To BBB or not to BBB

Looking at BBB-rated corporate bonds in Canada, one might think they could be closely tied with the direction of rates.  Traditionally, lower rates precede an economic slowdown, as bond market participants expect central banks to cut rates. With a slowing economy, the equity market should fall and credit spreads should widen as investors demand higher returns for holding debt which is now riskier due to the increased likelihood of default.

Yet these predictors of a recession aren’t always correct. Here we show the yield of Canadian Government mid-term bonds (dark blue) and the spread between a BBB-rated and a A-rated mid-term corporate bonds (light blue).  A corporate spread widening occurred in 2015, peaking in early 2016 as benchmark government interest rates dropped more than 1.25%, hitting all-time lows. At the time, the main stories were the negative rate policy in Europe, and the price of oil plummeting towards $26. But the economic slowdown never materialized; wide credit spreads became a buying opportunity and we had a fearless rally in Corporate bonds even as government rates continued falling throughout 2016.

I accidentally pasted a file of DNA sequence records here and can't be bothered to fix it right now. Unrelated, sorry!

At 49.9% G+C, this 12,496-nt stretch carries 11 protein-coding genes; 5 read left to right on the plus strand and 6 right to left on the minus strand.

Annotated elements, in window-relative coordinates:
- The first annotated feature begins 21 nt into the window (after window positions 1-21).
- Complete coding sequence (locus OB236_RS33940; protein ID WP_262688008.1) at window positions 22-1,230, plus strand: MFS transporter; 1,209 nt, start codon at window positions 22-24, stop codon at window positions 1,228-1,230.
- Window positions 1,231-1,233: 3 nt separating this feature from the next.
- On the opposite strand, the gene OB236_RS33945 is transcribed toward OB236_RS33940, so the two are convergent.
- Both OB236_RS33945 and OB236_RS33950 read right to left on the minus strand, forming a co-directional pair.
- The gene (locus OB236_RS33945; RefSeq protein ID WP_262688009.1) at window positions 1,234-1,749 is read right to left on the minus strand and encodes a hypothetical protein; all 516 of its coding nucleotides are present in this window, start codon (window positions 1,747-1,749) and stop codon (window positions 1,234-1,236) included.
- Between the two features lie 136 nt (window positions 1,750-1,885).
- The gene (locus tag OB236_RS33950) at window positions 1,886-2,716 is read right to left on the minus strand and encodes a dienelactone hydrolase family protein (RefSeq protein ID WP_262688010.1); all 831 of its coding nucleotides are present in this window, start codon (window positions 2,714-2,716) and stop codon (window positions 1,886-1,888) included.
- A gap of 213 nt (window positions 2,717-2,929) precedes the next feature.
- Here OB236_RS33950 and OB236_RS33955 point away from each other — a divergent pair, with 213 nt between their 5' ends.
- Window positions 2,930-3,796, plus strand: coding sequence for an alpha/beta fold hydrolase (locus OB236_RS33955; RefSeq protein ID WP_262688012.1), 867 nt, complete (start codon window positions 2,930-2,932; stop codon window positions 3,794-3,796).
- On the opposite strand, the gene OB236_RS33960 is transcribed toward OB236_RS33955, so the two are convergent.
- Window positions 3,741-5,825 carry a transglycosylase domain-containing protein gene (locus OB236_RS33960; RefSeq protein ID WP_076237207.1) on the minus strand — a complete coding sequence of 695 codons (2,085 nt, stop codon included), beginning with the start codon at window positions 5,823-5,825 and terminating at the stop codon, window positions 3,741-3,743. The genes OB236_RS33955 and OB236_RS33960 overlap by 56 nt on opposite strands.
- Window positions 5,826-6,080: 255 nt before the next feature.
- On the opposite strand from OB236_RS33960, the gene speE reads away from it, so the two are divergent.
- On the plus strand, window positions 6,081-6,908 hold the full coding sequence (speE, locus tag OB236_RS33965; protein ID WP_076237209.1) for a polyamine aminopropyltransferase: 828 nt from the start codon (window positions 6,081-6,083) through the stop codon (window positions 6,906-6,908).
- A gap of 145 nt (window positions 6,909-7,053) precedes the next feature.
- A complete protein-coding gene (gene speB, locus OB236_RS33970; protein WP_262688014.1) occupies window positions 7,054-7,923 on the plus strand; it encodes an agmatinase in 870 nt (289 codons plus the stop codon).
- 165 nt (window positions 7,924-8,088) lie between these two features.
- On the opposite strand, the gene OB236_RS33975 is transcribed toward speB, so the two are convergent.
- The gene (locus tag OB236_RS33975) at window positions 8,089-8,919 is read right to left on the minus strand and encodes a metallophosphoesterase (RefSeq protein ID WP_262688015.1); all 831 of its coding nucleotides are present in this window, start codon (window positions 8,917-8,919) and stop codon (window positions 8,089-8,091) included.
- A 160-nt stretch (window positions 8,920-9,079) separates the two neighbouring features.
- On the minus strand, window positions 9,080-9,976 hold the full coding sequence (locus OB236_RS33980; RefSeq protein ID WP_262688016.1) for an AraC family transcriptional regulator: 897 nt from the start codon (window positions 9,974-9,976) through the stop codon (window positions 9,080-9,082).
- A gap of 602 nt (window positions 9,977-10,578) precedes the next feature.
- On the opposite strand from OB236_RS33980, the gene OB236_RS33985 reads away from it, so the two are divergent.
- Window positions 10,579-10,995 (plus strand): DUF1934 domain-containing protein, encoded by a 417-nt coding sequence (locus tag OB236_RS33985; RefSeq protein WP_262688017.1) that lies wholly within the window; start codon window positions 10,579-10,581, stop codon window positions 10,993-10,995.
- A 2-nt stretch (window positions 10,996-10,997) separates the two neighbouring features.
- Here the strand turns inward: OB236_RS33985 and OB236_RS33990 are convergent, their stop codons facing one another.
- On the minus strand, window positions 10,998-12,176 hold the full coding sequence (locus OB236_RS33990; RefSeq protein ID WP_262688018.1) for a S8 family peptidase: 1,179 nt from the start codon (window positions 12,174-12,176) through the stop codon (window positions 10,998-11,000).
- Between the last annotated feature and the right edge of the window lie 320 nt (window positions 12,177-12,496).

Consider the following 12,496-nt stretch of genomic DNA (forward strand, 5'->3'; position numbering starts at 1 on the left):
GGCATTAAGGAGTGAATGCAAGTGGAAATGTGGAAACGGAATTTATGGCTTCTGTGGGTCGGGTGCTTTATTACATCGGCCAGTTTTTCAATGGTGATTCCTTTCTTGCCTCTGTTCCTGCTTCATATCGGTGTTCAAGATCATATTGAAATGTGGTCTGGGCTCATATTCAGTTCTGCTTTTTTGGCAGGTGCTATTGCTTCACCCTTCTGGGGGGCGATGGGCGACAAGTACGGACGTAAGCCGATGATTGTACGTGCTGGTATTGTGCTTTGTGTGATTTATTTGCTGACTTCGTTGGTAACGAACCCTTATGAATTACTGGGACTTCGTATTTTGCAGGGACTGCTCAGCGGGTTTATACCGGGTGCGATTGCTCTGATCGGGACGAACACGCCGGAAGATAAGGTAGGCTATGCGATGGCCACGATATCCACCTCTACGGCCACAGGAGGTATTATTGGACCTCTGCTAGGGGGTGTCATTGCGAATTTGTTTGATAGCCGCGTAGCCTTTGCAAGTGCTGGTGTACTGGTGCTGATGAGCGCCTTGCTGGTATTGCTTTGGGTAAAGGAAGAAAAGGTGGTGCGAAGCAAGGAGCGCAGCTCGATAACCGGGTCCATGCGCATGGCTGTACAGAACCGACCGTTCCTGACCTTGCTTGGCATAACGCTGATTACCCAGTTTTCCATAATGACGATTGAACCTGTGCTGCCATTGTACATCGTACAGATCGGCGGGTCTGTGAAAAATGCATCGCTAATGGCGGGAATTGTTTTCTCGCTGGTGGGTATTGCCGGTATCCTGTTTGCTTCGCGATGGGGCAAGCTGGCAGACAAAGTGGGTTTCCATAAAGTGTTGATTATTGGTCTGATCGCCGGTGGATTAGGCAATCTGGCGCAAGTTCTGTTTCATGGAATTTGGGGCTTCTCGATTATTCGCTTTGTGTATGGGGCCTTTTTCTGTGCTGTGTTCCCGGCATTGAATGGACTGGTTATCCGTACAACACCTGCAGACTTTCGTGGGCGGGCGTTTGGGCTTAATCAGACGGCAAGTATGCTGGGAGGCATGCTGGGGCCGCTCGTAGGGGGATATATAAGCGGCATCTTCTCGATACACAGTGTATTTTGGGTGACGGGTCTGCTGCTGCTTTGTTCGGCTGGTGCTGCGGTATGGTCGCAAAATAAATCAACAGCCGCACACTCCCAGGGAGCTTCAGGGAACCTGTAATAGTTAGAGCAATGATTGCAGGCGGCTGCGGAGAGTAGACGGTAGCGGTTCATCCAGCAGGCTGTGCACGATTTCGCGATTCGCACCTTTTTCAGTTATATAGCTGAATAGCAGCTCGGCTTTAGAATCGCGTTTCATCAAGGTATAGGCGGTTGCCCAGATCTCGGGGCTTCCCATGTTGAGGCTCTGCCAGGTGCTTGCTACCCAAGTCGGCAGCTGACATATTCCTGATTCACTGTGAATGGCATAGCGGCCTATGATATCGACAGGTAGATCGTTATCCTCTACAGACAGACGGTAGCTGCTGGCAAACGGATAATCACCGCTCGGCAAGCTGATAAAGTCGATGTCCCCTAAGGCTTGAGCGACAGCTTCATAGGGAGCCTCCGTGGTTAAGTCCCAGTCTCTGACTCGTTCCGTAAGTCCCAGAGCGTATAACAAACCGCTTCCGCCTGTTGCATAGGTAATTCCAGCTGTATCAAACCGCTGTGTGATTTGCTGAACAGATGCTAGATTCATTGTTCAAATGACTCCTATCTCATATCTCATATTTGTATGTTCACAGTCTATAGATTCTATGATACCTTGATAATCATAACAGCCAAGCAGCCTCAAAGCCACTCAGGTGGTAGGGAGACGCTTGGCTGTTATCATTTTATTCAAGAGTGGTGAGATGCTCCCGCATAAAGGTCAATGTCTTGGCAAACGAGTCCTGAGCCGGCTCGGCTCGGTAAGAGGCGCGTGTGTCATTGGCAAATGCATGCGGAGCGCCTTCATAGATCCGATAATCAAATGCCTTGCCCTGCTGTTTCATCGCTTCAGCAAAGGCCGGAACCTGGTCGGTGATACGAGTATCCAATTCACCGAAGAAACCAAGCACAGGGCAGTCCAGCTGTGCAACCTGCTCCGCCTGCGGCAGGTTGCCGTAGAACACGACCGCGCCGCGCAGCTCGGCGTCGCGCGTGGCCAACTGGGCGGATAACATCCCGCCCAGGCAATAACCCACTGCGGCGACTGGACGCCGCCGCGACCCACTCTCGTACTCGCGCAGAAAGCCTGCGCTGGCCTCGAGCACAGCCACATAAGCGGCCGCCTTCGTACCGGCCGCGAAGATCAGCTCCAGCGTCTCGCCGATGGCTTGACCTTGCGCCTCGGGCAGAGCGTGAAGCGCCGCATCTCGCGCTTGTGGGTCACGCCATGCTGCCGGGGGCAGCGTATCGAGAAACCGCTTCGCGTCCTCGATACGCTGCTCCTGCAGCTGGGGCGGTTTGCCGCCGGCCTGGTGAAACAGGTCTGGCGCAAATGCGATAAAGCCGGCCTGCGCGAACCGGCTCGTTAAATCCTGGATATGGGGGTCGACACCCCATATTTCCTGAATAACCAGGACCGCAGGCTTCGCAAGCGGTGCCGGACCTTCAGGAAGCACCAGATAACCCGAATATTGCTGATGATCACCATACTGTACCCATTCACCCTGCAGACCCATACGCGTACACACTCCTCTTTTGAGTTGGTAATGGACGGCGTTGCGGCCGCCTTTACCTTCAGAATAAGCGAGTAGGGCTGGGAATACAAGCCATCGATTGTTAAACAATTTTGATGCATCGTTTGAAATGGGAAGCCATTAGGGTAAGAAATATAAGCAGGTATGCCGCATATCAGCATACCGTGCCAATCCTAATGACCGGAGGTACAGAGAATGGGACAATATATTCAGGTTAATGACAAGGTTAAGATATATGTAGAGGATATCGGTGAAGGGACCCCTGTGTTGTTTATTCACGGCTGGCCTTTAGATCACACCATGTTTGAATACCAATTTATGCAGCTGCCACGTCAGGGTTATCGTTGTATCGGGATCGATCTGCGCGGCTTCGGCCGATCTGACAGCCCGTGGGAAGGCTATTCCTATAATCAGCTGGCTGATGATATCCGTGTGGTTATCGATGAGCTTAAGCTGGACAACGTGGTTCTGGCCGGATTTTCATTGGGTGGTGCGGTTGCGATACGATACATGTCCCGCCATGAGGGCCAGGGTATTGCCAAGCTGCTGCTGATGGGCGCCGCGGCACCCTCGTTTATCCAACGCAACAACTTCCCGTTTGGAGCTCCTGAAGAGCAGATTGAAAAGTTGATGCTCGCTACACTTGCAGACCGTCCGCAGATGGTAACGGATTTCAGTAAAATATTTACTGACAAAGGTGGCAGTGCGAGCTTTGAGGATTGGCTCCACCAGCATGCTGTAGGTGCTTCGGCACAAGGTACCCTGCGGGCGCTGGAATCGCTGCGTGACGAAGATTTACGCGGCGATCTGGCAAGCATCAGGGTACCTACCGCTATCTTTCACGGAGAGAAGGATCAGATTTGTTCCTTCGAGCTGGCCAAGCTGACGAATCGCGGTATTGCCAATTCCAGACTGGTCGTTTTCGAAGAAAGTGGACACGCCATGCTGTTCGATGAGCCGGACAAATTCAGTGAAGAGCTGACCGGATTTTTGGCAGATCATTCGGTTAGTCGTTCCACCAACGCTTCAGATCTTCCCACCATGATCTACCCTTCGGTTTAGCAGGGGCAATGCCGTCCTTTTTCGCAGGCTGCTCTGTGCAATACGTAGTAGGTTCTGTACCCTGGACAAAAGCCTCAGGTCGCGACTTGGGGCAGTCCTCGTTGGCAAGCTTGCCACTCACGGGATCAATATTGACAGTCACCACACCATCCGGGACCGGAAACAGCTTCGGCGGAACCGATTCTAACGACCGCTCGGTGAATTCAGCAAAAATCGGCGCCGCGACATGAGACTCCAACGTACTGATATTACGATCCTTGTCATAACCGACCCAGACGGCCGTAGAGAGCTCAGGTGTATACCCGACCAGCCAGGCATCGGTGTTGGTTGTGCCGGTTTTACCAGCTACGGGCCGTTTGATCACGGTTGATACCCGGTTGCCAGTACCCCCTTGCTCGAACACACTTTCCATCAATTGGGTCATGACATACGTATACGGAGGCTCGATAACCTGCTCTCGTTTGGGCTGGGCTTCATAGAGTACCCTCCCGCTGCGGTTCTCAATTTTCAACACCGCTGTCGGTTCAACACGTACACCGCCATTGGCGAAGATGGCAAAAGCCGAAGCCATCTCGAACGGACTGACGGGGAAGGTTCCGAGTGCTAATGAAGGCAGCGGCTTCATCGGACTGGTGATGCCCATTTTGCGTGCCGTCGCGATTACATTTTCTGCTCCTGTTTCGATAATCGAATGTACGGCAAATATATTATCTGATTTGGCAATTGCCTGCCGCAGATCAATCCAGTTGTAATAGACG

This time, while government bond rates are flirting with new all-time lows, we are starting seeing cracks in the economy. Even though spreads are hovering near where they were in 2015, we believe the chances of a slowdown are higher this time around. Thus, patience could be rewarded with even wider spreads and, consequently, buying opportunities.  We think it’s time to be prudent with BBBs.

 Jean-Guy Mérette

 Vice President and Portfolio Manager
 Active and Strategic Fixed Income Team